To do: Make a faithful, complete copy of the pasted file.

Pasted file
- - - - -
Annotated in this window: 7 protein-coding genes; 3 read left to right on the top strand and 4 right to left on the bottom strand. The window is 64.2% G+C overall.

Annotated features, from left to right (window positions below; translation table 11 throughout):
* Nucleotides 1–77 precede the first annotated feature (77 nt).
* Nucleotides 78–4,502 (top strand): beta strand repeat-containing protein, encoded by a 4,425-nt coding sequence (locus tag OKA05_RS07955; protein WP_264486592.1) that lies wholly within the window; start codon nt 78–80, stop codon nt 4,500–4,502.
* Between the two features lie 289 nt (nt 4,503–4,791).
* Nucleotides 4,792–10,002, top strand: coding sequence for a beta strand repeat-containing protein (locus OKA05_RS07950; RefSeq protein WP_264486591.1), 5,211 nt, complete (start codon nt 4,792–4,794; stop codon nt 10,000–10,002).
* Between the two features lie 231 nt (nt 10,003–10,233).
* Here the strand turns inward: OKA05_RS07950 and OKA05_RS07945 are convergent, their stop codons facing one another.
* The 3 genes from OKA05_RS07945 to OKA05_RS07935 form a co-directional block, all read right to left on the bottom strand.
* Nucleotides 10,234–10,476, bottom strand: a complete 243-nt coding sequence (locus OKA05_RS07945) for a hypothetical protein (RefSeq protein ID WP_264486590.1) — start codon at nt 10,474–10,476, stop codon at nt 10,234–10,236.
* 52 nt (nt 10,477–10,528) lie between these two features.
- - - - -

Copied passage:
Annotated in this window: 7 protein-coding genes; 3 read left to right on the top strand and 4 right to left on the bottom strand. The window is 64.2% G+C overall.

Annotated features, from left to right (window positions below; translation table 11 throughout):
* Nucleotides 1–77 precede the first annotated feature (77 nt).
* Nucleotides 78–4,502 (top strand): beta strand repeat-containing protein, encoded by a 4,425-nt coding sequence (locus tag OKA05_RS07955; protein WP_264486592.1) that lies wholly within the window; start codon nt 78–80, stop codon nt 4,500–4,502.
* Between the two features lie 289 nt (nt 4,503–4,791).
* Nucleotides 4,792–10,002, top strand: coding sequence for a beta strand repeat-containing protein (locus OKA05_RS07950; RefSeq protein WP_264486591.1), 5,211 nt, complete (start codon nt 4,792–4,794; stop codon nt 10,000–10,002).
* Between the two features lie 231 nt (nt 10,003–10,233).
* Here the strand turns inward: OKA05_RS07950 and OKA05_RS07945 are convergent, their stop codons facing one another.
* The 3 genes from OKA05_RS07945 to OKA05_RS07935 form a co-directional block, all read right to left on the bottom strand.
* Nucleotides 10,234–10,476, bottom strand: a complete 243-nt coding sequence (locus OKA05_RS07945) for a hypothetical protein (RefSeq protein ID WP_264486590.1) — start codon at nt 10,474–10,476, stop codon at nt 10,234–10,236.
* 52 nt (nt 10,477–10,528) lie between these two features.